“A Strange Journey” might be compared to a technicolor, animated film, something like a collaboration between Tex Avery and Salvador Dali. The story begins solidly and specifically anchored in the author’s visit to a surgeon friend at Hammersmith, with mundane details of their dinner and conversation. In the course of his visit, the author swallows a portion of hashish, and only as he departs the doorstep of his host does he begin to feel the effects of the drug. At this point, the narrative becomes surreal. The author becomes aware that he has been “liberated from the ordinary shackles of the body,” discovering that he possesses the ability to take flight through the air, a mode of locomotion he finds to be both agreeable and efficient. At length, he discovers that he is being pursued in his aerial travels by a thousand tiny, jolly sprites, whose antics and hilarity the author finds irresistibly amusing. He joins them in their merriment and after a time finds himself alone with one of their company whose rosy, gleeful face is crowned by “a large red, curiously forked, carrot-like proboscis, which it moved at will, just as the octopus moves its tentacles.” The author soon perceives that he has mounted to a great height in the air and can see far below him an immense, empty ocean.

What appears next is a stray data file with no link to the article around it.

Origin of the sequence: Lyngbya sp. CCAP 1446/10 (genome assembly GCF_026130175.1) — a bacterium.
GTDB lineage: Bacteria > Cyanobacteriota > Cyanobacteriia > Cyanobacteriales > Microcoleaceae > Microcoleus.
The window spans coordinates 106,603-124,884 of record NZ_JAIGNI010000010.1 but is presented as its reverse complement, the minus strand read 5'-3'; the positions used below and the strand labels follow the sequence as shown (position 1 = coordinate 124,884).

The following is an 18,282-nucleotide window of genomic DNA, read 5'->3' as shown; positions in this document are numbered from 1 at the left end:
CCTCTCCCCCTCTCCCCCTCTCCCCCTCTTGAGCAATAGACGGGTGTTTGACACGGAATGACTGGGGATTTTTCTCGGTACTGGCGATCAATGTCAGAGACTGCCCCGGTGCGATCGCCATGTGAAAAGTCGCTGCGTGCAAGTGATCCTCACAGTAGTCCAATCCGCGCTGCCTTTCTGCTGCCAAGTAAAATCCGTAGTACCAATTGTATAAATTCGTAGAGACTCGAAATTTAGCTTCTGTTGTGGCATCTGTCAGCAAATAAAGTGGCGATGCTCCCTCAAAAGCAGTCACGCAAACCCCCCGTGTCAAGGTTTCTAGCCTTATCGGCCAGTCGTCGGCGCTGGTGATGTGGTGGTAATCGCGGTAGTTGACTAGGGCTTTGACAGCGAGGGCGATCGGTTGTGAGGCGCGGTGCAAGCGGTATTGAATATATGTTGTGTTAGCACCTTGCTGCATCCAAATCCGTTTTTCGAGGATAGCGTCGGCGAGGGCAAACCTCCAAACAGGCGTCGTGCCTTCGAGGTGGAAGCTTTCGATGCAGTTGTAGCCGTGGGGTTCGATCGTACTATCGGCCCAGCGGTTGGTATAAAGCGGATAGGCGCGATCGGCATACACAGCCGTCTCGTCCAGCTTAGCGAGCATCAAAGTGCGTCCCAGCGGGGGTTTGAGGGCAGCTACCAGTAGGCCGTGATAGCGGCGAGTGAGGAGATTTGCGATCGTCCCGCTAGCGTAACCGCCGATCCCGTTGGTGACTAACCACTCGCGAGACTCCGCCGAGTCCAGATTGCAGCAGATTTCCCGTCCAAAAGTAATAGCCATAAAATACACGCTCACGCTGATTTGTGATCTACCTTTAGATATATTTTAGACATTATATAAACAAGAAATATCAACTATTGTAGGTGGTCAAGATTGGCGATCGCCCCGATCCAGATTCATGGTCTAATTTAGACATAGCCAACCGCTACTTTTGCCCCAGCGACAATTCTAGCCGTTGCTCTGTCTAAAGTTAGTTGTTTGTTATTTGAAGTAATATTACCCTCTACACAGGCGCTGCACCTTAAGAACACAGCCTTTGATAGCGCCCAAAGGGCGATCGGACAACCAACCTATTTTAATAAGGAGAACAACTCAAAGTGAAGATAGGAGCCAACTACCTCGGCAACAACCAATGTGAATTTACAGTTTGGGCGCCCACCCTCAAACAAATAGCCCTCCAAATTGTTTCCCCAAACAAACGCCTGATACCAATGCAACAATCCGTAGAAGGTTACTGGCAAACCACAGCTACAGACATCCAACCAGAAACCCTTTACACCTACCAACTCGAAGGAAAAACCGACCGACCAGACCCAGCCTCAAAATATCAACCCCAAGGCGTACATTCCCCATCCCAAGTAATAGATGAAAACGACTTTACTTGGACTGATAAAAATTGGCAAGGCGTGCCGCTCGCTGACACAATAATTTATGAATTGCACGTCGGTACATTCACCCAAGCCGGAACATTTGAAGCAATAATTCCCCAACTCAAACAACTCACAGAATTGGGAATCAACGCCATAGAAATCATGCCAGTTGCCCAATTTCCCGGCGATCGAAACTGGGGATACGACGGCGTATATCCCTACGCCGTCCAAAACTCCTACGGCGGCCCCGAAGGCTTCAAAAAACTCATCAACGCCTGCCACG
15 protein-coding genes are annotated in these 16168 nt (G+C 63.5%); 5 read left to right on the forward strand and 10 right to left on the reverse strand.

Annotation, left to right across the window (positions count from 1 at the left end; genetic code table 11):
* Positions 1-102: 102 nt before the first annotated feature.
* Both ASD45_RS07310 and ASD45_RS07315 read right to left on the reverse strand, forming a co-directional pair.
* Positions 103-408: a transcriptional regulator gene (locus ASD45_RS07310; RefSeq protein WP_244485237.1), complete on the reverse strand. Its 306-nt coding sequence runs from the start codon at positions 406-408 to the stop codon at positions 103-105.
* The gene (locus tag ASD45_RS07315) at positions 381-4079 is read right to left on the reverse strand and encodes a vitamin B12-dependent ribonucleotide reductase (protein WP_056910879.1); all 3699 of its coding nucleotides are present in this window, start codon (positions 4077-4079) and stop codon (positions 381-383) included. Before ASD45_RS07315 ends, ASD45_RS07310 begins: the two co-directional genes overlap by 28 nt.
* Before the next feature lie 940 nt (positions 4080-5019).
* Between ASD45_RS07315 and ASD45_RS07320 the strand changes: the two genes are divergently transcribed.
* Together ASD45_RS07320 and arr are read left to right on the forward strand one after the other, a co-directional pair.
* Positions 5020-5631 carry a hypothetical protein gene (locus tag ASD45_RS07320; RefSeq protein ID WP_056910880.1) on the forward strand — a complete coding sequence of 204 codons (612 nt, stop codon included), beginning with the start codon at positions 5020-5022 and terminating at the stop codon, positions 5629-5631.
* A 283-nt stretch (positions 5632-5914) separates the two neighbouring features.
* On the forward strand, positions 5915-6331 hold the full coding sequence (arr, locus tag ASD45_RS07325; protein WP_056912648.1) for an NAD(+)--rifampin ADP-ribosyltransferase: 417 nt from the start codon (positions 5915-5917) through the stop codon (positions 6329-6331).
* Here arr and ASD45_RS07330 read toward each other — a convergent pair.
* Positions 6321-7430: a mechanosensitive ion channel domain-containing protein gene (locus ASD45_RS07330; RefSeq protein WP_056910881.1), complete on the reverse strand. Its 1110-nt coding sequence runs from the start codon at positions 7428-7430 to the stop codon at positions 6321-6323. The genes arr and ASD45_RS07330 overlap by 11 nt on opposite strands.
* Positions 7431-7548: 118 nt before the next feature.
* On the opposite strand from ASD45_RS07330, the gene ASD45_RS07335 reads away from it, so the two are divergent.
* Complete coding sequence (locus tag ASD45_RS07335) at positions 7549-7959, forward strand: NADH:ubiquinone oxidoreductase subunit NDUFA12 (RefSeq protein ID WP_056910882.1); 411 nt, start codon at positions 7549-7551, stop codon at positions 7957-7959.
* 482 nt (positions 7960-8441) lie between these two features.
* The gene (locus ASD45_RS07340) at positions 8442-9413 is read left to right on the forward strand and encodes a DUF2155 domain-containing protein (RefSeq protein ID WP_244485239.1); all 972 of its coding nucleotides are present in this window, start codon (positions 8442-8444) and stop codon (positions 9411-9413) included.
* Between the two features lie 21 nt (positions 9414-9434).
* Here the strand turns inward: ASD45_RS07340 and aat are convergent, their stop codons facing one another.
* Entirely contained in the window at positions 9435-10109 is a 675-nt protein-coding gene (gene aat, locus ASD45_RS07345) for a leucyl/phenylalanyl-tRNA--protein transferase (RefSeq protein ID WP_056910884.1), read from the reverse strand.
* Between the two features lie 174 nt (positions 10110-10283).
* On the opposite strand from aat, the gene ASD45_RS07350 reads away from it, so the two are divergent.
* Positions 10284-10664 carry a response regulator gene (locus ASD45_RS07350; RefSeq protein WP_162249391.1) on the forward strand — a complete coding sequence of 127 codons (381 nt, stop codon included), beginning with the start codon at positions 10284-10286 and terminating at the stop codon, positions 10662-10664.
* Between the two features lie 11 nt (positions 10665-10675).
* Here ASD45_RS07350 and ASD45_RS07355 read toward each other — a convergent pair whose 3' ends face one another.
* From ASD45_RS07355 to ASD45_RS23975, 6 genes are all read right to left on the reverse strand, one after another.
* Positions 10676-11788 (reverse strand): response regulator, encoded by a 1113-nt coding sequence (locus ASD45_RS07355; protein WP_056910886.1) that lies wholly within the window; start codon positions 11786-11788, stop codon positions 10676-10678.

At this moment, his outlandish companion begins to metamorphose, miraculously growing legs of a prodigious length that reach down into the depths of the ocean below. Simultaneously, the creature’s remarkable nose undergoes extensive modifications: “the carrot-like proboscis was growing at a wonderful rate, and shooting out new tentacles with great speed and at very frequent intervals. These tentacles were of a bright orange colour, and, in shape, much like attenuated spoons, the bowls being, however, flattened and covered on both sides with round white spots.”
Embraced and enclosed by these vivid nasal tentacles, the author finds his way to the creature’s mouth into which he enters, descending thence into the throat. His presence there causes a convulsive reaction on the part of his host and he is violently expelled. He now finds himself in pieces, his head, arms and legs pursuing each other through the air, attempting in vain to reassemble themselves. When, at last, the fragments assume their accustomed places, the author discovers that his body is now made of wax and that he is lying on a bed of cotton-wool. He fears that in this delicate condition he may break, dent or melt, then realizes that his soft bed is not composed of cotton-wool but of gun-cotton (a highly flammable, explosive agent). Fire-flies ignite the gun-cotton and the author sees himself disappear “in a cloud of ill-smelling smoke.”
The author maintains that through all of these extraordinary events, he felt no alarm but only curiosity, amusement and a kind of philosophical resignation. Even after having experienced the total dissolution of his physical body in the explosion described above, his consciousness, he relates, continues to exist in a disembodied form in which he feels himself to be “in a state of complete and absolute bliss that did not permit me to feel my loss.” Ultimately, as the influence of the drug diminishes and normal awareness returns to him, and the author discovers that he has somehow returned to his own residence, has undressed, and gone to bed, having performed all the customary night time tasks in the usual manner.